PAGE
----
The Snug10th October 2013
Hard of Hearing - Isolating and Lonely
Age related deafness can leave people confused, isolated and lonely
At 82 years of age,I consider that I have had a quite wonderful life. Not the Ferraris I was hoping for, and the big yacht perhaps, but generally life has been good. It is strange in this civilization of ours, that people who area Deaf or Hard of Hearing receive almost no concern at all. In fact, since I have become Hard of Hearing, I have found that because I do not immediately comprehend what has been said, I am often considered dull, stupid or even mentally unsound and until the situation is explained that opinion persists.
I had my first set of hearing aids in 2004. Like many, my onset of deafness was very gradual and it took others, mainly family members, to convince me that I was not hearing as I should. It started with me not catching everything that was being said in groups, starting to add something to the conversation, only to be told that that had already been said! But of course the ultimate test was the old enemy, the television. My wife started to complain that I had the sound up far too high and it was only when she reduced the volume to a standard that she could tolerate that I had to admit that I did need some help.
I went through the usual tests and was fitted with these ugly, uncomfortable National Health Hearing Aids. They increase the volume but not always the clarity that is required, and sometimes because of the quality of the sound, I just have to turn them off. At a recent check-up, I asked whether I could be considered for a set of the new digital units which I had heard of. The technician seeing to me stated that I was a very long way down the list and it would be at least two years before I would be considered. However, if I attended his private clinic, I could be fitted with these new digital items immediately for £500 (ouch!).
Here I should explain that next month I shall be 83 and a two-year wait seems a very long way off, even assuming I am still around then. I have been a pensioner for some time now and £500 is an awful lot of money to find. So, what am I to do? Well I am not giving up and fading away and becoming one of the thousands who become a recluse, not entirely through their own making.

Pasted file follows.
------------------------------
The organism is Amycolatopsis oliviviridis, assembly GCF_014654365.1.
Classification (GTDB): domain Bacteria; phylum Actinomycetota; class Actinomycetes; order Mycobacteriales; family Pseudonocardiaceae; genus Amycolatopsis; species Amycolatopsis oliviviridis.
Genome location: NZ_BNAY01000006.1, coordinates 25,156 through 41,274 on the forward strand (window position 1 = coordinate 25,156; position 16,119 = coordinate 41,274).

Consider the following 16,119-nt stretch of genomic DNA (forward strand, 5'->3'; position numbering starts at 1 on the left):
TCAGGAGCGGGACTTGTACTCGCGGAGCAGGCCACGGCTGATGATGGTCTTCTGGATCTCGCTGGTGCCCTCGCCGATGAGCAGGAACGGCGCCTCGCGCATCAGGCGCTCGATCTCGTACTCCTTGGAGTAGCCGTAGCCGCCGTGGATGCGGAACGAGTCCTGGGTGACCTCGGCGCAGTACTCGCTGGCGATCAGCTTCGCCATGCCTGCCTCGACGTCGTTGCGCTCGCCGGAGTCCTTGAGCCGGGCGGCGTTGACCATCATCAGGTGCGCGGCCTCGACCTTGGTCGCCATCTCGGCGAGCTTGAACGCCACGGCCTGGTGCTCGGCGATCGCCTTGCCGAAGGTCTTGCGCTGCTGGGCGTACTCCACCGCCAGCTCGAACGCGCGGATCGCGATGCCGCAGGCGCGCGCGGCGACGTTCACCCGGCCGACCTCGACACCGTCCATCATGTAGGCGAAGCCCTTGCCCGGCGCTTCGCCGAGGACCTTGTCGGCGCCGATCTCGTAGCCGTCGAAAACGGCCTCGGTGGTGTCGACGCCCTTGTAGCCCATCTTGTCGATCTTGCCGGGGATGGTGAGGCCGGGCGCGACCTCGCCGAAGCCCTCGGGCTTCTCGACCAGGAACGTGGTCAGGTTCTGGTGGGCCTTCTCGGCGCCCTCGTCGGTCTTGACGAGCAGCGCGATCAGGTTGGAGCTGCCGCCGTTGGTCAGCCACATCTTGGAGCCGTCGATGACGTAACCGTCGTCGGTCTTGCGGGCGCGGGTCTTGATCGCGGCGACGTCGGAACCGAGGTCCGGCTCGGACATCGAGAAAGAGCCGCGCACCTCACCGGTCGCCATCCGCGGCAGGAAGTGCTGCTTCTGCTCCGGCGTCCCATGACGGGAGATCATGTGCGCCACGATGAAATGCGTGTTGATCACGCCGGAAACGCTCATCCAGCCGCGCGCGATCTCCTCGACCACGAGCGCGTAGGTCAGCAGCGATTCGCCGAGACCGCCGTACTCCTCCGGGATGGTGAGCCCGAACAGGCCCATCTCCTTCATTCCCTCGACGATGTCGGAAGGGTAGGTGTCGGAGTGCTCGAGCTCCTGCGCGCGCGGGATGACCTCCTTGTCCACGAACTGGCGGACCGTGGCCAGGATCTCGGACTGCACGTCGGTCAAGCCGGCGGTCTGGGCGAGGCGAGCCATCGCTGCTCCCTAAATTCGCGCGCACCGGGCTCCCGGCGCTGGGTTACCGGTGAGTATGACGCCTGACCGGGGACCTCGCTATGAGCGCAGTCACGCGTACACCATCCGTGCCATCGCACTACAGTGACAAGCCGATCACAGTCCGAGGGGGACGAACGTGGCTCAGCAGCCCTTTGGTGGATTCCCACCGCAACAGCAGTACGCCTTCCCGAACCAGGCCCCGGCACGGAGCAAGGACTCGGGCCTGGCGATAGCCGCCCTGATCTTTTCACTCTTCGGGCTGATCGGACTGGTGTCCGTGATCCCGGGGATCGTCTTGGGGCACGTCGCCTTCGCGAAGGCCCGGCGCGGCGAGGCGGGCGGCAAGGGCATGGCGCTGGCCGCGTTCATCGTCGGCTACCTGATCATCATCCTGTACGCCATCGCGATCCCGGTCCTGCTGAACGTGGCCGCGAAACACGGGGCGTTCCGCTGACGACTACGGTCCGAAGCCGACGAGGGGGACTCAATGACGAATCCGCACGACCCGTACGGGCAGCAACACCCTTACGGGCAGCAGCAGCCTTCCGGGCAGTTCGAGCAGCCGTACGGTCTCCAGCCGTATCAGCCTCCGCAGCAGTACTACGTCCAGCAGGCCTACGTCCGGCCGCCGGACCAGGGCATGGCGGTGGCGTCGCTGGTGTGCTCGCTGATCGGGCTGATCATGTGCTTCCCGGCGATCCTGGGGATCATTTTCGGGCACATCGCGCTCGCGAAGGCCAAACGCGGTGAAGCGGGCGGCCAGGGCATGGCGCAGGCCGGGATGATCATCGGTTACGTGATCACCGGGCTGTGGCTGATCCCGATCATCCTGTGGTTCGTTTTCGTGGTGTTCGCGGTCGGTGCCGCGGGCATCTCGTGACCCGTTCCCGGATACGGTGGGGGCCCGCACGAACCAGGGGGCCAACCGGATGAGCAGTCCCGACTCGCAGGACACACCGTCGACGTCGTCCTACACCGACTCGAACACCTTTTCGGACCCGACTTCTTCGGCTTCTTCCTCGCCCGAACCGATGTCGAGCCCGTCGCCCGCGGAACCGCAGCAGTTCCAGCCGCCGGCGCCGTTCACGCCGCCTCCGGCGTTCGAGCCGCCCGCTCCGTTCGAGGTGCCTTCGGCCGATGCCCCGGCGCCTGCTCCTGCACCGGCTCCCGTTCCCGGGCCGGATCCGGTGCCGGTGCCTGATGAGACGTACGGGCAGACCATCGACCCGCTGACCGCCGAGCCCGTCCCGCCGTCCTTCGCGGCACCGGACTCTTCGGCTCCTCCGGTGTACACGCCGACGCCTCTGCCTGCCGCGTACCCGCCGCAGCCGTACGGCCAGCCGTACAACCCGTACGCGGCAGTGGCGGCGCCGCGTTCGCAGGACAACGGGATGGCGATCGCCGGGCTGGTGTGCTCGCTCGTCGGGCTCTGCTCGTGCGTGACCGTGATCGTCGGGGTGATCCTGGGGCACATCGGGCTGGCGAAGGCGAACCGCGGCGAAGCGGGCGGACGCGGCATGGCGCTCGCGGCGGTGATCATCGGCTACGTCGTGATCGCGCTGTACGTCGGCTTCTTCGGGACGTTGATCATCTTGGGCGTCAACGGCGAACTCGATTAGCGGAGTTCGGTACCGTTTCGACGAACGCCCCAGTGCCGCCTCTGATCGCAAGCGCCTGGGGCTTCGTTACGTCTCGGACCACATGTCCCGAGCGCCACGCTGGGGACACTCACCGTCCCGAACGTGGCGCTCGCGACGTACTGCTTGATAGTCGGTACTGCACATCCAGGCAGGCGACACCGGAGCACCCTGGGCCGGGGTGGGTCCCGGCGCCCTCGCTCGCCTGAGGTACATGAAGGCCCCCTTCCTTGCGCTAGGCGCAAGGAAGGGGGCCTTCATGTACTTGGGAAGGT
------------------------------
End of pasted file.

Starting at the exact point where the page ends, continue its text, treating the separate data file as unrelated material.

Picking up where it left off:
As I said earlier I shall soon be 83 but I am far from the armchair and slippers brigade. At 6.30 a.m. every morning I am one of the first in the local swimming pool where I have a fairly vigorous swim of up to half a mile before going home to get breakfast for both my wife and myself. After a quick look at the newspaper I start or continue with some project or other. I went to Art School for 5 years before teaching and lecturing the subject before retiring as a college Principal. Drawing, painting or other design projects keep me busy, but I got interested in photography as a 13 year old, served as a photographer in the R.A.F. and with the advent of digital photos and the computer I have lots to keep me occupied.
I am not trying to suggest that I am some superman for my age, I am merely trying to indicate that “outsiders'” views of the deaf are irritating and uneccesary. With my deafness, I have realised how badly people speak. Even our exalted newsreaders are often difficult to understand. For example, one of our very attractive and popular lady news readers gradually drops her voice as she gets to the end of the sentence and her last word is often lost.
As a schoolboy I was given a small part in a school play and I well remember the Drama Teacher shouting, “James, you are dropping your voice at the end of the sentence and we cannot hear the most important part. Raise your voice at the end, don't drop it”. He was, I discovered, absolutely right , the last word in a sentence is usually the key word.
People who work with the public every day can become very sloppy in their speech, because they repeat the same phrases over and over, until a sentence comes out as almost one word such as, “willtherebeanythingelseyoullbewanting”. Not the best example, but those who struggle to hear at the best of times, will know what I mean. Then when I ask them to repeat what they have said, I get annoyed when I get those looks which indicate disgust, or “pity for the old guy”.
Last month I went to the USA to visit our youngest daughter and their family. My grandson was graduating and we were thrilled to attend. As you might imagine for America, it was a very grand affair. Fortunately for me, it was very visual, because even with my NHS hearing aids, I did not hear a single speech or announcement. We only see our USA based grandchildren every 3 or 4 years so communication is important, but they are not used to my deafness. Together with their accent, I scarcely understood 50% of what they said to me, and although we parted amicably, I am sure I was still a stranger to them.
A few weeks ago my wife and I went on an organised train trip to Germany with a group of about 40 people. Everything was great, we had a good hotel, fine weather, and it was a friendly group, but, yet again, whilst I was a member of the party I missed about 80% of the conversation. After dinner each night we would retire to the terrace, chat and tell jokes. I am becoming fairly good at ‘nodding’ at the right time and laughing when a joke has been told, but whilst it was pleasant, it was also hard work. My wife tried her best to keep me informed as to the topics being discussed so I was not completely left in the cold.
All I ask is that having given a life to helping others, I am given the greatest opportunity to maximise the small crumbs of enjoyment that are still available to me. I would like to attract respect and dignity, not the pity that is often shown me now, and accessing more up to date hearing aids, and a better attitude might just allow me to do that!
Article by E.W. James
posted in Deaf Lifestyle / The Snug
10th October 2013